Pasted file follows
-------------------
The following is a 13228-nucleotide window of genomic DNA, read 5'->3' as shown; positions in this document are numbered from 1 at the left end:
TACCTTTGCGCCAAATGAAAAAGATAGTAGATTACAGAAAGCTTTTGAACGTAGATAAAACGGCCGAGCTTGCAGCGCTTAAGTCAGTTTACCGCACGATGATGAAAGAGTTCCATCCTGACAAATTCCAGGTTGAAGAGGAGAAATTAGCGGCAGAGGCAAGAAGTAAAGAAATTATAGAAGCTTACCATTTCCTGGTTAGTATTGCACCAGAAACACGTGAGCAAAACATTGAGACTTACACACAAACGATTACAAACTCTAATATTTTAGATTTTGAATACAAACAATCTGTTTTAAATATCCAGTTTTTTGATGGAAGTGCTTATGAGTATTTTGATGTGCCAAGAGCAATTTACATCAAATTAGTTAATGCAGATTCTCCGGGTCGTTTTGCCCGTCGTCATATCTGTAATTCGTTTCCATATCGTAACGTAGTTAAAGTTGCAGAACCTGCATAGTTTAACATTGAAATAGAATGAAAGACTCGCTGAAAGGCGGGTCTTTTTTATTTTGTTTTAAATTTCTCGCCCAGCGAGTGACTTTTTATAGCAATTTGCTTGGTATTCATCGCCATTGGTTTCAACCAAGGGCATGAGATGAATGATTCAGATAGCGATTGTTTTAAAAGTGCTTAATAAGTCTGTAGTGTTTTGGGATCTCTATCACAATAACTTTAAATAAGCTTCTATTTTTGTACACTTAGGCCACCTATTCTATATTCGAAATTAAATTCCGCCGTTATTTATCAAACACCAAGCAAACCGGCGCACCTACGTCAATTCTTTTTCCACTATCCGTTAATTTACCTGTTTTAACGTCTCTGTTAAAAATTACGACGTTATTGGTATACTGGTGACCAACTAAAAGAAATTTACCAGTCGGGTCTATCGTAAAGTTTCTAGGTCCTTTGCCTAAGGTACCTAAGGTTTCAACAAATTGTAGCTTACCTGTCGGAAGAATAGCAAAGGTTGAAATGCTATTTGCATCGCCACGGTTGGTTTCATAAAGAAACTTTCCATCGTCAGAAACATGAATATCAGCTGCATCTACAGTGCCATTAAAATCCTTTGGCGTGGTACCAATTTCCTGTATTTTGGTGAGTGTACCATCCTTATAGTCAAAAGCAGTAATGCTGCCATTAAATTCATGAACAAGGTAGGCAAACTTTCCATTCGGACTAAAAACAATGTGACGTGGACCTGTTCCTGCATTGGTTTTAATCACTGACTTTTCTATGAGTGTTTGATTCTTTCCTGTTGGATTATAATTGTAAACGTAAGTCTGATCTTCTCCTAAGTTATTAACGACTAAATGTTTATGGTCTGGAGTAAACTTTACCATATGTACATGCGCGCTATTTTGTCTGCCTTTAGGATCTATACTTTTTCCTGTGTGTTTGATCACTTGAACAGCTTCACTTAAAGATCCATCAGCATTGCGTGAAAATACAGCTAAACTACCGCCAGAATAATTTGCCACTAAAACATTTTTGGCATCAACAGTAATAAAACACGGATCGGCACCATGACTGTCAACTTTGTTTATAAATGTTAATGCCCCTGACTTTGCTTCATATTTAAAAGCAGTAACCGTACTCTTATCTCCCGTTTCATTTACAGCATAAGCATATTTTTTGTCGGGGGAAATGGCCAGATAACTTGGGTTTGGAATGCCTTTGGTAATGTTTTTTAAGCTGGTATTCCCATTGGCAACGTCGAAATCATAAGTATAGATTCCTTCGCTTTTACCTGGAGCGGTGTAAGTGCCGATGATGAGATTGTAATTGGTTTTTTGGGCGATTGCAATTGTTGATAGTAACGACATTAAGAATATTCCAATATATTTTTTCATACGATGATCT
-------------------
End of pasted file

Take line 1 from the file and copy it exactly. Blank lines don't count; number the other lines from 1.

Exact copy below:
The following is a 13228-nucleotide window of genomic DNA, read 5'->3' as shown; positions in this document are numbered from 1 at the left end: